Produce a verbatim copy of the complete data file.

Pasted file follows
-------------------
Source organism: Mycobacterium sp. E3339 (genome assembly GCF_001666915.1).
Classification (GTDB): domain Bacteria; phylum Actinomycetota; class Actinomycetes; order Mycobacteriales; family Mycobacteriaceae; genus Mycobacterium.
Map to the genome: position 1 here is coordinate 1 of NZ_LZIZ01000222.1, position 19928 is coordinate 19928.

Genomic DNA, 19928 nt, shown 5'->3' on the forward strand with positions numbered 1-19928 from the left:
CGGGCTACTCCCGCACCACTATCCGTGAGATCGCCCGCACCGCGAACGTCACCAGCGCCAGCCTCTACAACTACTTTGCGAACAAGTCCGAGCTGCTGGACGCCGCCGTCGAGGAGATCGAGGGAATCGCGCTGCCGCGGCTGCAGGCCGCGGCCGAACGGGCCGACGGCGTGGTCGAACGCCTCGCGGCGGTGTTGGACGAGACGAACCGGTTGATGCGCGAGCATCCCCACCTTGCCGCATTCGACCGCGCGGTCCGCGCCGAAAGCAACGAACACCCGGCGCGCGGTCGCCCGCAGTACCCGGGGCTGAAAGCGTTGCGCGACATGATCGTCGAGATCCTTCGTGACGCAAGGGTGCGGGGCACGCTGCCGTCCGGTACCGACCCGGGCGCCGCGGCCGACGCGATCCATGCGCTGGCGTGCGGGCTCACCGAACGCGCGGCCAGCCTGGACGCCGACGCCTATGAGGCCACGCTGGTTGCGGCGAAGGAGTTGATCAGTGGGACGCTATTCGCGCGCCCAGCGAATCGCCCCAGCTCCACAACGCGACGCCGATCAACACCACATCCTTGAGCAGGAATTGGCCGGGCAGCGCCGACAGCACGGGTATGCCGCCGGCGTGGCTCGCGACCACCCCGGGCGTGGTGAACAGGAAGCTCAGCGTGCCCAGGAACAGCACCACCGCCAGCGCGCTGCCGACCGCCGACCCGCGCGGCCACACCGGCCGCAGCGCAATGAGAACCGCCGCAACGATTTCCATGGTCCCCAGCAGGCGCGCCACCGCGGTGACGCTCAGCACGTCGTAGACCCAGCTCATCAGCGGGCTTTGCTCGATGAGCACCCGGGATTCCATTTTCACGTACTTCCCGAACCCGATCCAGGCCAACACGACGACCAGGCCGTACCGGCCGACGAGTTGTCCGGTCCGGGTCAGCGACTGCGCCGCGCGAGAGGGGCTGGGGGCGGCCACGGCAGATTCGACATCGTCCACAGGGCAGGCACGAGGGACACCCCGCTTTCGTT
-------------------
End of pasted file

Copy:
Source organism: Mycobacterium sp. E3339 (genome assembly GCF_001666915.1).
Classification (GTDB): domain Bacteria; phylum Actinomycetota; class Actinomycetes; order Mycobacteriales; family Mycobacteriaceae; genus Mycobacterium.
Map to the genome: position 1 here is coordinate 1 of NZ_LZIZ01000222.1, position 19928 is coordinate 19928.

Genomic DNA, 19928 nt, shown 5'->3' on the forward strand with positions numbered 1-19928 from the left:
CGGGCTACTCCCGCACCACTATCCGTGAGATCGCCCGCACCGCGAACGTCACCAGCGCCAGCCTCTACAACTACTTTGCGAACAAGTCCGAGCTGCTGGACGCCGCCGTCGAGGAGATCGAGGGAATCGCGCTGCCGCGGCTGCAGGCCGCGGCCGAACGGGCCGACGGCGTGGTCGAACGCCTCGCGGCGGTGTTGGACGAGACGAACCGGTTGATGCGCGAGCATCCCCACCTTGCCGCATTCGACCGCGCGGTCCGCGCCGAAAGCAACGAACACCCGGCGCGCGGTCGCCCGCAGTACCCGGGGCTGAAAGCGTTGCGCGACATGATCGTCGAGATCCTTCGTGACGCAAGGGTGCGGGGCACGCTGCCGTCCGGTACCGACCCGGGCGCCGCGGCCGACGCGATCCATGCGCTGGCGTGCGGGCTCACCGAACGCGCGGCCAGCCTGGACGCCGACGCCTATGAGGCCACGCTGGTTGCGGCGAAGGAGTTGATCAGTGGGACGCTATTCGCGCGCCCAGCGAATCGCCCCAGCTCCACAACGCGACGCCGATCAACACCACATCCTTGAGCAGGAATTGGCCGGGCAGCGCCGACAGCACGGGTATGCCGCCGGCGTGGCTCGCGACCACCCCGGGCGTGGTGAACAGGAAGCTCAGCGTGCCCAGGAACAGCACCACCGCCAGCGCGCTGCCGACCGCCGACCCGCGCGGCCACACCGGCCGCAGCGCAATGAGAACCGCCGCAACGATTTCCATGGTCCCCAGCAGGCGCGCCACCGCGGTGACGCTCAGCACGTCGTAGACCCAGCTCATCAGCGGGCTTTGCTCGATGAGCACCCGGGATTCCATTTTCACGTACTTCCCGAACCCGATCCAGGCCAACACGACGACCAGGCCGTACCGGCCGACGAGTTGTCCGGTCCGGGTCAGCGACTGCGCCGCGCGAGAGGGGCTGGGGGCGGCCACGGCAGATTCGACATCGTCCACAGGGCAGGCACGAGGGACACCCCGCTTTCGTT